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September 28, 2016

Infrequently Asked Questions: Why can't we see the Northern Lights outside of the poles?

The Northern Lights may be among Earth's most stunning sights, but what's the use if most of us — outside of Canada and Alaska, anyway — can't even see them?

Curious to know more about why the natural "aurora" phenomenon is isolated to the northern and southern tips of the planet, we reached out to Steve McMillan, department head of the Department of Physics at Drexel University, for answers.

For starters, what are the Northern Lights?

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The light actually comes when charged particles from solar wind hit Earth’s atmosphere. What happens is these particles are very high-speed electrons and nuclei and things like that, and when they hit the atmosphere, they break molecules and atoms up and knock out the electrons, and when the electrons finally combine back to form the molecule again — like oxygen or nitrogen or something like that — they emit light, and that’s the light we see. Energy is coming from the solar wind temporarily breaking up the molecules in the upper atmosphere and, when they re-form, which they do fairly quickly, they emit the light we see. And the colors of the light are telling us which molecule is producing it.

Is there a season for the lights? And why can't we see them in between the North and South poles?

Not really. There’s another wrinkle in this, of course, which is that these particles are charged, so they are affected by Earth’s magnetic field — and that protects most of our surface from the solar wind, our own atmosphere, from the solar wind. The charged particles tend to follow the field lines; they tend to actually orbit around the field lines, channel around the field lines, and they hit Earth's atmosphere around the poles because that is where the magnetic field lines are coming vertically down on it toward the surface. So, around the equator — you’ve probably played with a magnet and seen the picture of a magnetic field line. It comes out of one pole to one end and loops back around to the other pole — so near the equator, the field lines are running parallel to Earth’s surface, so to speak. So the charged particles are not getting into the surface, they’re just following the field lines, but near the pole is where the field lines loop down and actually go inside Earth. So, the charged particles can just follow them straight down and hit the atmosphere.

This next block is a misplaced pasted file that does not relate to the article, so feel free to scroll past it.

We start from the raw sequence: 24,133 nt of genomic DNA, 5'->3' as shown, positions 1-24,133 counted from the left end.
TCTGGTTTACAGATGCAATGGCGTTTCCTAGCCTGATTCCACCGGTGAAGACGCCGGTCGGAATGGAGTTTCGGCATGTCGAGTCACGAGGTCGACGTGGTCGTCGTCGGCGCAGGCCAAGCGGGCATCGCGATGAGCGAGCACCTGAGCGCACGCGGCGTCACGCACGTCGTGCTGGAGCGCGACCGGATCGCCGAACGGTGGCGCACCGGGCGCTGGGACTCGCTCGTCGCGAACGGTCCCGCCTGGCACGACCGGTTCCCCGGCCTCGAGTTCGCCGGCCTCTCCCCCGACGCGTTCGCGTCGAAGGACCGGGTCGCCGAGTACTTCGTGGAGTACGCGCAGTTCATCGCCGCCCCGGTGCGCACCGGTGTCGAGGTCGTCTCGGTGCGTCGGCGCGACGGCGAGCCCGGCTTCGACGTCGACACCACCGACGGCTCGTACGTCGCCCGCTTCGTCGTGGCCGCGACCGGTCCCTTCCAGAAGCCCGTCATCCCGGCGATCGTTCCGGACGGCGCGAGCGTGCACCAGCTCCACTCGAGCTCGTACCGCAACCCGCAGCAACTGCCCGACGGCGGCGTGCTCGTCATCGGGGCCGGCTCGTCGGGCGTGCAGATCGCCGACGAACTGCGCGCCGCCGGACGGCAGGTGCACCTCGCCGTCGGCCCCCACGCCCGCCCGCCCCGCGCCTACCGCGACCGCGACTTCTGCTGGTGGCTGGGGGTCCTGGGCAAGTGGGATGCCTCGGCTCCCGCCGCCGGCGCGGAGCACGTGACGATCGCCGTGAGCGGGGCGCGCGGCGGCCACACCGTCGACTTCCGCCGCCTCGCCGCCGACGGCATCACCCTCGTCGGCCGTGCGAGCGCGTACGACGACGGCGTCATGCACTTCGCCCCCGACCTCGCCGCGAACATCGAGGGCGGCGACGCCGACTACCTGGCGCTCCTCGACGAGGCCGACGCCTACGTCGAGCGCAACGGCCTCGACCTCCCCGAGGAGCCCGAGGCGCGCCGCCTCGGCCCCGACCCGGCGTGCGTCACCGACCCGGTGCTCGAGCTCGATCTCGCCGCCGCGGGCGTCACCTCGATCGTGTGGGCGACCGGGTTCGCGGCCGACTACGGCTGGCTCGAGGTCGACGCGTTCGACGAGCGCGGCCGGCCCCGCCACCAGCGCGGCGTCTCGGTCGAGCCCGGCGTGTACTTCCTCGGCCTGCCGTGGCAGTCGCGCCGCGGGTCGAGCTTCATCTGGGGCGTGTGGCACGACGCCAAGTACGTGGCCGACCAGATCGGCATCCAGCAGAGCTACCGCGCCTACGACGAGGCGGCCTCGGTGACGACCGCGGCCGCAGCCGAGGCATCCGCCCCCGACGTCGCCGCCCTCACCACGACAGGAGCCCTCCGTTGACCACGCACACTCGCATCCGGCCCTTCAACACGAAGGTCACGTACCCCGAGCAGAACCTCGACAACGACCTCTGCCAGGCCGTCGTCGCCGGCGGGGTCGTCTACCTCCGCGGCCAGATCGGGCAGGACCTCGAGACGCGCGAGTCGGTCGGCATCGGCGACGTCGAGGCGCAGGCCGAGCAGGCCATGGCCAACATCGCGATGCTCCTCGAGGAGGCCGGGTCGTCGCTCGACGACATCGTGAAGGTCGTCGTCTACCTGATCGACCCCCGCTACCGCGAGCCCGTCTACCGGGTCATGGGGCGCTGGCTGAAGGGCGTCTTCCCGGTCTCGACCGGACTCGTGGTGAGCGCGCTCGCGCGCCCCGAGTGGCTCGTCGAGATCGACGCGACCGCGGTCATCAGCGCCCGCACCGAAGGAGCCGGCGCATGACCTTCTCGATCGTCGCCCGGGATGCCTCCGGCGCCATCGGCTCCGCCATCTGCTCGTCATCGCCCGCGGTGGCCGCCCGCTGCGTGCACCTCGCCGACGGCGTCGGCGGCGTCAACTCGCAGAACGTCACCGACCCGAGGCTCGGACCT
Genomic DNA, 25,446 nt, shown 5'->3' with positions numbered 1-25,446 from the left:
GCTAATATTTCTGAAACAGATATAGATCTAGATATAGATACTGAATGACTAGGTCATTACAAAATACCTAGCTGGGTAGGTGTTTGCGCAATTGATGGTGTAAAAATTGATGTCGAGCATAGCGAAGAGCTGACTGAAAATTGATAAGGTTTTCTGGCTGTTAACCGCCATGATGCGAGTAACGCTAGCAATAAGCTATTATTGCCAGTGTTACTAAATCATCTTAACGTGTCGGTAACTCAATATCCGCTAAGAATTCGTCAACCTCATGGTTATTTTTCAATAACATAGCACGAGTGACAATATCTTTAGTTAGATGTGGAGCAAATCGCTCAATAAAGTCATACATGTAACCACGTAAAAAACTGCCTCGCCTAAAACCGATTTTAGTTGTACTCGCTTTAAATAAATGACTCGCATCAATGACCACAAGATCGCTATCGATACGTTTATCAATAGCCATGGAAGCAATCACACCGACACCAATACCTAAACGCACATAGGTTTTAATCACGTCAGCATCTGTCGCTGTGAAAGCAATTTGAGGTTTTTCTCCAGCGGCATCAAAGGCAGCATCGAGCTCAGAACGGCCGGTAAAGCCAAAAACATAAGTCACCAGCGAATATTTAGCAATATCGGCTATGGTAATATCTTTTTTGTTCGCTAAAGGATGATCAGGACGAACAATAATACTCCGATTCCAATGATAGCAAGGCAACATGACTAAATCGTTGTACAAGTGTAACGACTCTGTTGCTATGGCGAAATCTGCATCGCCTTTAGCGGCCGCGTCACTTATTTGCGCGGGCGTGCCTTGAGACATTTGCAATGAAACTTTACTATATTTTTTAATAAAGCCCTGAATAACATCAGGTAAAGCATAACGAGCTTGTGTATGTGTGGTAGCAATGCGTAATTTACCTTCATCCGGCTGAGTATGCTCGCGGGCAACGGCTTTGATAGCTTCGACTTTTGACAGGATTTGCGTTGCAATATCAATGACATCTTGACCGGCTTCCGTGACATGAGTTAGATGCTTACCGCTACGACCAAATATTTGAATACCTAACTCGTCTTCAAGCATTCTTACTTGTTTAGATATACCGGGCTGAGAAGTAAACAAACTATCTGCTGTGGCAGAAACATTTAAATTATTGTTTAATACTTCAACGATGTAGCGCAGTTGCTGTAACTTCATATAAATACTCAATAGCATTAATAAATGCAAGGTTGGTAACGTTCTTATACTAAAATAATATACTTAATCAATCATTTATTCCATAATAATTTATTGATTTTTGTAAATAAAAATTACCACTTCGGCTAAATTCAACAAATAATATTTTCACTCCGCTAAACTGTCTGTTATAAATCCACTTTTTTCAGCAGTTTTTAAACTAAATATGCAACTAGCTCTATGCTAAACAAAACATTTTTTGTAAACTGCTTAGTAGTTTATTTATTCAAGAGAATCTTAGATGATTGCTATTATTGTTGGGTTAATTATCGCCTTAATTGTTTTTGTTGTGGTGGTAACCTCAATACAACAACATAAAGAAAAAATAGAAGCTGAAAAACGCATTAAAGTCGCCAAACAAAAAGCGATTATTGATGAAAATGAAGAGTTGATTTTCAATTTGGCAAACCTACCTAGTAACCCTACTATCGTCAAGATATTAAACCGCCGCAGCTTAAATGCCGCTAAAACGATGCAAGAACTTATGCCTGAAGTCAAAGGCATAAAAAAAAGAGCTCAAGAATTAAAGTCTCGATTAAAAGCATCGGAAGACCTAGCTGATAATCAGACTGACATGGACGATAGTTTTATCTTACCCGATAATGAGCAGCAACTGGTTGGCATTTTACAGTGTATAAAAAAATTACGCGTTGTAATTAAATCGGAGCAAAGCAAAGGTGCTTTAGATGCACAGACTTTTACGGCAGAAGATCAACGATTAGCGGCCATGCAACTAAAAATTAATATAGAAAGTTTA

The reason you see them at the North and South poles is that's where the magnetic field line permits the particles to actually hit the atmosphere. You can see it, sort of, in New England and Canada and part of Australia, but you won’t see it at the equator.

Is it possible to see them anywhere else?

It depends. You asked if they’re seasonal, and the answer is 'not really,' because they do depend on the tilt of Earth’s axis with respect to the sun. What they depend on mostly is the solar season — the strength of the solar wind. And that depends on the sunspot cycle. These particles are actually produced by magnetic activity near the surface of the sun. So, near a solar maximum, there’s more magnetic activity and more charged particles coming from the sun, and the more charged particles there are, the likelier they are to get farther and farther south. At the time of solar maximum, you're more likely to see Aurora Borealis a little bit farther south, in Pennsylvania. But most of the time, you don’t expect to see them [except] from more northern latitudes.

Anything dangerous about the Northern Lights?

No, not really. There is danger from solar wind if you get a solar flare or something like that. Interaction with Earth's magnetic fields can produce power outages and things like that, which is serious — especially if you’re on a spacecraft or even a jet. But Northern Lights themselves are — I guess I’d say the Northern Lights themselves are not dangerous. The light is not dangerous. The high-energy particles that produce them, in sufficient quantities, can be pretty dangerous.

Are the Northern Lights something unique to Earth’s atmosphere? Could these appear elsewhere in the universe?

All you need is a — yes, it should be able to. What you need is a star with a reasonably strong wind, and most stars have winds, and the sun does not have a particularly strong one. So those would change charged particles, and you’d need a planet with a magnetic field, and you need a planet with an atmosphere. And if you didn’t have a magnetic field, you’d see effects all over. But to see them as we see them, you’d need a magnetic field to channel the particles toward the North and South poles and an atmosphere for them to interact with. I’m not sure we know if any such planet exists, in our solar system, but, of course, we see this same thing in Jupiter and Saturn, which satisfy all these things. The Hubble images, if you search Google, you’ll see Jupiter and Saturn, and the most recent missions to Jupiter, you can see a very strong aurora. You can see Jupiter’s magnetic field — which, of course, is all atmosphere, basically. That’s been seen many times.